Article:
I. Aristotle’s life
• Born 384 B. C.
• Originally from Stagira in Macedonia
• Student of Plato
• Teacher of Alexander the Great
• Organized a school in Athens called the Lyceum which rivaled that of Plato
• When an anti-Macedonian movement swept Athens he left to avoid being executed (different from Socrates).
II. Plato and Aristotle
A. While Plato’s philosophy is idealistic, inspiring, otherworldly and perfectionist, Aristotle’s is realistic, scientific, this-worldly and pragmatic.
B. Styles are different largely in virtue of what has survived. Plato’s dialogues survived, Aristotle’s lecture notes survived.
C. Picture of the School of Athens: Plato points up (to the Forms), Aristotle point down (at the world of our experience).
Plato vs. Aristotle on knowledge
• For Plato the model for knowledge is mathematics. For Aristotle it’s biology. What’s the difference? Biology relies extensively on observation. E. Example: Plato’s social/political philosophy defines an ideal society. He doesn’t care if it’s attainable, and even tells you how it will fall apart if it is achieved. Aristotle’s looks at actual societies to see which ones work the best. He surveys 158 constitutions and decides which ones work the best in what circumstances.
III. All men by nature desire to know
• Theory of knowledge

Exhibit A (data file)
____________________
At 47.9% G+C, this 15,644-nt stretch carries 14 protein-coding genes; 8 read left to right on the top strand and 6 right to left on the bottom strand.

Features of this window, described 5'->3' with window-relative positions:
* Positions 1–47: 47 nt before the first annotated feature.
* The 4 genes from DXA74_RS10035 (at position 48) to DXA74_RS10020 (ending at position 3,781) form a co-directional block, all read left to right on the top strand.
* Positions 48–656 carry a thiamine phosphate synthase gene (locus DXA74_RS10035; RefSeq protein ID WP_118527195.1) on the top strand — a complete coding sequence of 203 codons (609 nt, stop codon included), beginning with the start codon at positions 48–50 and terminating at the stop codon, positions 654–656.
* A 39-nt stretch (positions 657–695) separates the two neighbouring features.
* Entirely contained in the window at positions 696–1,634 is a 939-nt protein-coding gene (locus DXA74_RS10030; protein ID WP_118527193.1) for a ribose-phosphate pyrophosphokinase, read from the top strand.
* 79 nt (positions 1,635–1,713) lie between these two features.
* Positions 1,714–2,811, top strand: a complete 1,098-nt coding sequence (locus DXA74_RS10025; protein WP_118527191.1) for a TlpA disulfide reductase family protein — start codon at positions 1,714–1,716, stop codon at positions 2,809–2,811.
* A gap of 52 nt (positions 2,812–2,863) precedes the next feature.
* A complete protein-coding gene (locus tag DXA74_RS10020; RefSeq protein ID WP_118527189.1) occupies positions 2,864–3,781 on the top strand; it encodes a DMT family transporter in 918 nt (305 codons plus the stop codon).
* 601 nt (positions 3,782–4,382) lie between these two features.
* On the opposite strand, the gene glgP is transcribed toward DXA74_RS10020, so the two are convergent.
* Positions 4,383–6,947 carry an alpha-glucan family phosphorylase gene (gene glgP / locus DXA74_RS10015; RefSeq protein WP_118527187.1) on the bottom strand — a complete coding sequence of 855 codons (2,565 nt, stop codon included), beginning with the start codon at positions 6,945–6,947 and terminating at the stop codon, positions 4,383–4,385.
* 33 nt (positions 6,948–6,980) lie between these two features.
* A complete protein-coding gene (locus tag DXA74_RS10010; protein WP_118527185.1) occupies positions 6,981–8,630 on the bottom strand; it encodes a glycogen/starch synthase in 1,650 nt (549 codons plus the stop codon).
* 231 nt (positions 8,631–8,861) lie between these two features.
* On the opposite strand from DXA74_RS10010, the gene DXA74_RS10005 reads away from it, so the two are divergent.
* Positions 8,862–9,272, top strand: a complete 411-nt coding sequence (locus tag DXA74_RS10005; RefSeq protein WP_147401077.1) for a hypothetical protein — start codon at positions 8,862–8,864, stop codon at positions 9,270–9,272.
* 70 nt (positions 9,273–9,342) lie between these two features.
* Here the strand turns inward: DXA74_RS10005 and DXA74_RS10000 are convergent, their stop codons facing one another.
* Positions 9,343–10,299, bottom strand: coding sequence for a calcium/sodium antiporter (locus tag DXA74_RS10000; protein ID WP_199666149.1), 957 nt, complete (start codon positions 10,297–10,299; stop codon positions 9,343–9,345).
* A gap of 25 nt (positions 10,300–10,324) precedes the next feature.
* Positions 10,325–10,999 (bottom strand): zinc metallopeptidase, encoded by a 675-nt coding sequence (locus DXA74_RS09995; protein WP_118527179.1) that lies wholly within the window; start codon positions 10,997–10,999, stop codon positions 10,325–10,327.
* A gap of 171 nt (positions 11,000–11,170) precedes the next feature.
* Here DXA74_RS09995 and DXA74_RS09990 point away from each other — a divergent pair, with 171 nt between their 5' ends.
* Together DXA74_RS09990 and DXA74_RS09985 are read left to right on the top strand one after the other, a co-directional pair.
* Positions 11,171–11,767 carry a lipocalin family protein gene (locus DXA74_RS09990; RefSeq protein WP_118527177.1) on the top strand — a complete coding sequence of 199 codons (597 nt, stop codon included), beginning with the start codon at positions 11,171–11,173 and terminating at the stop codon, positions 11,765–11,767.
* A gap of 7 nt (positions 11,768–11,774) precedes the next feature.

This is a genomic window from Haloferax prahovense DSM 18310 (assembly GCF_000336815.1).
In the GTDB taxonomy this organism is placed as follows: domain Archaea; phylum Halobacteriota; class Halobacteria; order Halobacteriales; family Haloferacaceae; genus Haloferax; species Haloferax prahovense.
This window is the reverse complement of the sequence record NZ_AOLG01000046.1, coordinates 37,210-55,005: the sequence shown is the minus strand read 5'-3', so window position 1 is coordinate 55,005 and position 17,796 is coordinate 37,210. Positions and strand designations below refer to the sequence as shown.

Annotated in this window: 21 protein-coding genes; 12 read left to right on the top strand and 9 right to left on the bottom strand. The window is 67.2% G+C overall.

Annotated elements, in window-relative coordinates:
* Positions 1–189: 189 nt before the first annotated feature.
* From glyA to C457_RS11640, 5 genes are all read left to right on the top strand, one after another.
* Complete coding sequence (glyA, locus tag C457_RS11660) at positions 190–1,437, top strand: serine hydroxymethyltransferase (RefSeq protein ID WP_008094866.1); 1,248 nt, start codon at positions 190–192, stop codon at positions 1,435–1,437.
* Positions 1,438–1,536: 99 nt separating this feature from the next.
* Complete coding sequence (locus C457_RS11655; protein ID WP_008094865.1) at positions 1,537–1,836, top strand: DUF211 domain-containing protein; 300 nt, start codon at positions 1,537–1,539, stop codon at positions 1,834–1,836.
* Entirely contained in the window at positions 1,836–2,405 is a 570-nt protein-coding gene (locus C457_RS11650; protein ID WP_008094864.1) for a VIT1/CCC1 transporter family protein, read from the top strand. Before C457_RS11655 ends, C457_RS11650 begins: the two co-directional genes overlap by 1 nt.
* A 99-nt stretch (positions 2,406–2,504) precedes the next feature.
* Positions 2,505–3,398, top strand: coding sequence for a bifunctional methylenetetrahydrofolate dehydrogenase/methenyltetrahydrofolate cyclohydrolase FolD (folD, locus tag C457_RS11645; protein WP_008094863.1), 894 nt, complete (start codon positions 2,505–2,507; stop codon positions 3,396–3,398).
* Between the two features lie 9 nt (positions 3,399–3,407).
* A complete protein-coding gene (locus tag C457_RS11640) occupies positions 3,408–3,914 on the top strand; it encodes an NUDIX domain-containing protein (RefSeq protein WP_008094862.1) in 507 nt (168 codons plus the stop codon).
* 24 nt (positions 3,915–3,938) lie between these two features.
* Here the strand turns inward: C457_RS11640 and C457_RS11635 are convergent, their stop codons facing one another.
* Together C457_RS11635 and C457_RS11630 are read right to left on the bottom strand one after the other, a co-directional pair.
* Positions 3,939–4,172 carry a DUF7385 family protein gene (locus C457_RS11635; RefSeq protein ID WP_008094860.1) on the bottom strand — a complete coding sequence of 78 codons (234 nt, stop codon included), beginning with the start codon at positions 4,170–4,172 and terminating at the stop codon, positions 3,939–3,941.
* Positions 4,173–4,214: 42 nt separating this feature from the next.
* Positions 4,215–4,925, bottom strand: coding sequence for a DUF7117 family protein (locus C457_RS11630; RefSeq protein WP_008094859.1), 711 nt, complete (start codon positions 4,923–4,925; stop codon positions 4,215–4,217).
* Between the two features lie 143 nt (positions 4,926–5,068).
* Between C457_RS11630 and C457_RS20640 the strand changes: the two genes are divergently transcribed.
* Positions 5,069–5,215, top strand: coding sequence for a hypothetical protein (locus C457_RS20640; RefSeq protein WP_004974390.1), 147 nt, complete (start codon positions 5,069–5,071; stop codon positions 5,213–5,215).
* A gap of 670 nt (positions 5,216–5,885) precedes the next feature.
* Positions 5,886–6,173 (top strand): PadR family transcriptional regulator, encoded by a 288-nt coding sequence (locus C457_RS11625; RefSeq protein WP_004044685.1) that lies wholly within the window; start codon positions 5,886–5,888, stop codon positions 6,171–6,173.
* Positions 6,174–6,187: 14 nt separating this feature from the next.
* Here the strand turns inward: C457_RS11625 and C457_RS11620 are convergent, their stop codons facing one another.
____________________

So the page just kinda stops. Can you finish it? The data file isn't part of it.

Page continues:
• A. All human beings by nature desire to know.
• Do they? Or do we only desire that knowledge that will bring us pleasure?
• Presupposes that language and thought are congruent to the structure of reality. How could we understand nature if there is no affinity between nature and our minds?
Aristotle the Common sense philosopher
• For Plato there can be no science (rational discourse) of particular things. For Aristotle there can be, in fact knowledge begins with the study of particular things. So the marker in my hand is not an object of knowledge, only belief. Aristotle found this preposterous.
IV. There are real physical objects, by golly
• Aristotle maintains that it is a mistake to study an abstract quality in isolation form concrete exemplifications. Thus Aristotle presumes that we can know particular things. In fact, while this seems like a pretty common-sense idea, philosophers from the Eleatics (those who denied motion) to the atomists (it’s all really atoms, not particular things) to the Sophists (there’s no knowledge) to Plato (all we can really know are forms), denied this common-sense notion.